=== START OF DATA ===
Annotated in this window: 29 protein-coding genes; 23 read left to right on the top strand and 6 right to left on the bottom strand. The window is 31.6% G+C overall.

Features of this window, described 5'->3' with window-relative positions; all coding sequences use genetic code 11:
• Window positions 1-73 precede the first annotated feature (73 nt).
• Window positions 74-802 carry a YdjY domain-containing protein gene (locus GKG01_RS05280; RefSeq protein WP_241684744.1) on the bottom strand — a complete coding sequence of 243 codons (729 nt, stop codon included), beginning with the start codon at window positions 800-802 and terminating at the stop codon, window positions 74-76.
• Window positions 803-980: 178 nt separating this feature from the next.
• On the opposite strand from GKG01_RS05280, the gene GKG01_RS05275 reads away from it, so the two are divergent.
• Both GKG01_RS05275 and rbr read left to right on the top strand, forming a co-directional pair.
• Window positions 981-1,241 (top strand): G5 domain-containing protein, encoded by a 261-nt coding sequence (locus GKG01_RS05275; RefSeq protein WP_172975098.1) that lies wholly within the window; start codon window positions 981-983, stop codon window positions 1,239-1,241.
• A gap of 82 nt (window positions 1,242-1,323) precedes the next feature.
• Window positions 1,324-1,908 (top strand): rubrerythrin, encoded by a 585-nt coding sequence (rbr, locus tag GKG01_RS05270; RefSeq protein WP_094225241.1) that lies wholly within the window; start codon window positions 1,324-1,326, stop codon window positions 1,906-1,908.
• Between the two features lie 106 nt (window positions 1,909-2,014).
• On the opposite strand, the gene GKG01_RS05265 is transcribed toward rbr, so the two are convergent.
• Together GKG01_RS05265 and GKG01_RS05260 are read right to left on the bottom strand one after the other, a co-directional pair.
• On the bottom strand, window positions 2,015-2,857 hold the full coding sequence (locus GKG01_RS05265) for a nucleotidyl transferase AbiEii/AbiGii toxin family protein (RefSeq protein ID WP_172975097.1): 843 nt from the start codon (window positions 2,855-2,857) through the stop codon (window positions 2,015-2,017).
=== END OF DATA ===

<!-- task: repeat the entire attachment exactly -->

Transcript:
Annotated in this window: 29 protein-coding genes; 23 read left to right on the top strand and 6 right to left on the bottom strand. The window is 31.6% G+C overall.

Features of this window, described 5'->3' with window-relative positions; all coding sequences use genetic code 11:
• Window positions 1-73 precede the first annotated feature (73 nt).
• Window positions 74-802 carry a YdjY domain-containing protein gene (locus GKG01_RS05280; RefSeq protein WP_241684744.1) on the bottom strand — a complete coding sequence of 243 codons (729 nt, stop codon included), beginning with the start codon at window positions 800-802 and terminating at the stop codon, window positions 74-76.
• Window positions 803-980: 178 nt separating this feature from the next.
• On the opposite strand from GKG01_RS05280, the gene GKG01_RS05275 reads away from it, so the two are divergent.
• Both GKG01_RS05275 and rbr read left to right on the top strand, forming a co-directional pair.
• Window positions 981-1,241 (top strand): G5 domain-containing protein, encoded by a 261-nt coding sequence (locus GKG01_RS05275; RefSeq protein WP_172975098.1) that lies wholly within the window; start codon window positions 981-983, stop codon window positions 1,239-1,241.
• A gap of 82 nt (window positions 1,242-1,323) precedes the next feature.
• Window positions 1,324-1,908 (top strand): rubrerythrin, encoded by a 585-nt coding sequence (rbr, locus tag GKG01_RS05270; RefSeq protein WP_094225241.1) that lies wholly within the window; start codon window positions 1,324-1,326, stop codon window positions 1,906-1,908.
• Between the two features lie 106 nt (window positions 1,909-2,014).
• On the opposite strand, the gene GKG01_RS05265 is transcribed toward rbr, so the two are convergent.
• Together GKG01_RS05265 and GKG01_RS05260 are read right to left on the bottom strand one after the other, a co-directional pair.
• On the bottom strand, window positions 2,015-2,857 hold the full coding sequence (locus GKG01_RS05265) for a nucleotidyl transferase AbiEii/AbiGii toxin family protein (RefSeq protein ID WP_172975097.1): 843 nt from the start codon (window positions 2,855-2,857) through the stop codon (window positions 2,015-2,017).